Bail Vs. Pretrial Release
A trend has been occurring over the past 20+ years. This trend has been occurring in every state throughout America. What is this trend? It is called various names but most commonly it is called “”Pretrial Release””.
Our nation’s “”Justice System”” has contained “”bail”” as an integral part since inception. Reasonable bail is addressed even in our Constitution.
When someone is arrested and booked into a county jail or a local police department jail, the charge or charges are formalized and bail is set. In most counties, the Presiding Judge in concert with other judges annually review and adjust the bail amount for each offense specified by statute other than capital offenses.
By creating and maintaining a “”bail schedule””, judges are not needed to set bail for each arrest. This is helpful, especially after hours and on weekends, to quickly set an arrestee’s bail so they can bail out. Once bail is posted, the arrestee is released with a court date to appear and a financial reason to appear.
In the case of an arrestee buying and posting a bail bond, the financial reason goes to the bondsman to ensure that the arrestee appears in court when ordered to do so.
The newcomer, Pretrial Release, in effect does away with bail. How Pretrial Release works is that there are government workers on duty 24 hours a day in a county. They may be located at the county jail or at a separate government office complex. When an arrestee is booked into jail, the Pretrial Release government workers review the file. They are supposed to look into the person’s prior criminal record, local family ties, employment, etc.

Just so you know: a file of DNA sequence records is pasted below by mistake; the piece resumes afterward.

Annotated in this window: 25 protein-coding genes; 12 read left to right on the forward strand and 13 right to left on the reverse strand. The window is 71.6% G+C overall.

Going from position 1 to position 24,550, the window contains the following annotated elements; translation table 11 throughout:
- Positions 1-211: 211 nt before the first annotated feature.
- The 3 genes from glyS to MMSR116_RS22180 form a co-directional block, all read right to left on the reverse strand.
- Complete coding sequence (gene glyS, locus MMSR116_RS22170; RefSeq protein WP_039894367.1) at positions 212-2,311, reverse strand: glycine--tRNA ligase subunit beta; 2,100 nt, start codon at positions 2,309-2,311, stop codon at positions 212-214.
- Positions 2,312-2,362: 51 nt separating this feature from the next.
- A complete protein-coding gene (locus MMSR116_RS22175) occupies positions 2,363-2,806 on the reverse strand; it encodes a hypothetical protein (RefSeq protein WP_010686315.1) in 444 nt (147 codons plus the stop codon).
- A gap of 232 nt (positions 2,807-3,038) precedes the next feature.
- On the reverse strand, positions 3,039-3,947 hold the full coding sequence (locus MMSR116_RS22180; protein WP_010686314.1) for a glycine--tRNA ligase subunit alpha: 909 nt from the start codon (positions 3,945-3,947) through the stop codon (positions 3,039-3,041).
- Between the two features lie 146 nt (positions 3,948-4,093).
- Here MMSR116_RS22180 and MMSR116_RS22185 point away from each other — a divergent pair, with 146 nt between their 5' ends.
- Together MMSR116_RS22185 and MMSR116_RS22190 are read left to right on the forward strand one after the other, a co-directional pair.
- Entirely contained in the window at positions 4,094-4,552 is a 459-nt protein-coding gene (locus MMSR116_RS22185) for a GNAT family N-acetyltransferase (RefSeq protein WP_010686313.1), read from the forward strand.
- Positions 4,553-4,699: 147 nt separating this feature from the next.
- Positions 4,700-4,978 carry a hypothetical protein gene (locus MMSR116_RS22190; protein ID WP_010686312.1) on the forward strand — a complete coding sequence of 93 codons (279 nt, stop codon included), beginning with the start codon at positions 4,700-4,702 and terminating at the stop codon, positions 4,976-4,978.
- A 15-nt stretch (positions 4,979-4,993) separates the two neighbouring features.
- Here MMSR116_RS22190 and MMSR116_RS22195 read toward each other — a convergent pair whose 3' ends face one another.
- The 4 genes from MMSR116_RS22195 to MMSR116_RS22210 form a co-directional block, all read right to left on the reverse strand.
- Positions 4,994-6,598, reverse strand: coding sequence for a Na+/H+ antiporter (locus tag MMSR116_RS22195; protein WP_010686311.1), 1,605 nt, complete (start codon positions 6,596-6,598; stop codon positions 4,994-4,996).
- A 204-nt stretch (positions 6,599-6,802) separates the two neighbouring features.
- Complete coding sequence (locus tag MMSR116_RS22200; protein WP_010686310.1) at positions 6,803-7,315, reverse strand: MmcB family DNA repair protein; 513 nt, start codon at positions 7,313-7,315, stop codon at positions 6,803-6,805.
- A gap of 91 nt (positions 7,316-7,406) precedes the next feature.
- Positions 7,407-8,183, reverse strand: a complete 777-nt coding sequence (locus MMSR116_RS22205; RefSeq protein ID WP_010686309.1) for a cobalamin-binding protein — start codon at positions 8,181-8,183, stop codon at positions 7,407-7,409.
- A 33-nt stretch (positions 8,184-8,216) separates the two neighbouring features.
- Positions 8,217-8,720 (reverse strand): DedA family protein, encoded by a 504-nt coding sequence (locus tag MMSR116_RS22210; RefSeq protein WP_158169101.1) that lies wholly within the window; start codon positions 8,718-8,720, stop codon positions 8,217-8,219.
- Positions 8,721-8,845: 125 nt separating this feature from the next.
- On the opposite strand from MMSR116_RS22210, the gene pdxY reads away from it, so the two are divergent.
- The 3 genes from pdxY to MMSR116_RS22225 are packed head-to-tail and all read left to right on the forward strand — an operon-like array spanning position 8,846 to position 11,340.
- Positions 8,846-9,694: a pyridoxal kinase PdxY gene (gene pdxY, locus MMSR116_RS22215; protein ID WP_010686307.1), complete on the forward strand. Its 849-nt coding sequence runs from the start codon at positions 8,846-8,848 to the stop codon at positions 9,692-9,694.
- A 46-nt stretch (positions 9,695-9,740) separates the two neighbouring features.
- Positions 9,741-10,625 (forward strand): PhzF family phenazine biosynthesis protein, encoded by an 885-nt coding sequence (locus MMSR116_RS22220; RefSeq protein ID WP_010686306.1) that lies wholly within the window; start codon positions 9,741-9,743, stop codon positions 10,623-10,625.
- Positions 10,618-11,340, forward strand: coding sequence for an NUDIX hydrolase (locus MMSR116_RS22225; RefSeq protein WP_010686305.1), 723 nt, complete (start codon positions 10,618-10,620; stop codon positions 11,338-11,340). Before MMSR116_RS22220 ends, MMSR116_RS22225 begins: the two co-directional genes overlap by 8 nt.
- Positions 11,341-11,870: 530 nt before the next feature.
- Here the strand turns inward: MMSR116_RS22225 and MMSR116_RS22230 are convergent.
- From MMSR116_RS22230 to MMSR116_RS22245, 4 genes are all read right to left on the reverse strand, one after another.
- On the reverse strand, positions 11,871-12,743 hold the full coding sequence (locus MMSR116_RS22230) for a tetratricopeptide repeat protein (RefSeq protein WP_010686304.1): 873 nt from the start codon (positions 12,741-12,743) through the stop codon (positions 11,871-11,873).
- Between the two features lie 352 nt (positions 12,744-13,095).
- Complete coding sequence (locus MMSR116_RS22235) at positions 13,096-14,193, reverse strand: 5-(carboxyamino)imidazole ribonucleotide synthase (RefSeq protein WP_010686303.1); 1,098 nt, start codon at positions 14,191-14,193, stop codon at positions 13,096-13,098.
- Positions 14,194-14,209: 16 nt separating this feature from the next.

The goal is to determine if the arrestee is not a “”flight risk”” and to authorize the arrestee’s release on his or her own recognizance. That simply means the arrestee’s promise to appear.
There is no financial incentive (neither cash bail nor a bail bond) for the arrestee to appear. Of course, the government union worker at Pretrial Release is not held accountable for the appearance either.
The most often given reason for the existence of Pretrial Release is to help reduce jail overcrowding. However, at what cost? The failure to appear rate is higher for Pretrial Release than for those released on bail (cash and bail bond).
Also, consider this: arrestees released on bail (cash or bail bond) costs the county nothing. It is essentially a user paid system that includes an incentive to appear in court. Pretrial Release costs the taxpayers and has virtually no incentive for the arrestee to appear. In all cases the Pretrial Release staff are government workers and in most cases, government union workers.
Their pay and benefits add up on the taxpayer’s tab. The money freed up by doing away with the cost of Pretrial Release would be better served in supporting the jail law enforcement staff and even used to add jail capacity if needed.
Another problem with Pretrial Release is the effect it has on due process. In addition to a mere promise to appear, many arrestee’s are required to take drugs tests and/or attend counseling with all this being done before trial.
What about the concept of innocent until proven guilty? In effect, the conditions imposed by Pretrial Release are tantamount to pretrial probation which violates due process.
Over the past 20+ years Pretrial Release has spread throughout the country. Laudable reasons are given by politicians and advocates but the underlying truth is that government worker unions like to grow. Now you know the “”dirty little secret””. Please remember, Bail is user paid and Pretrial Release is taxpayer paid.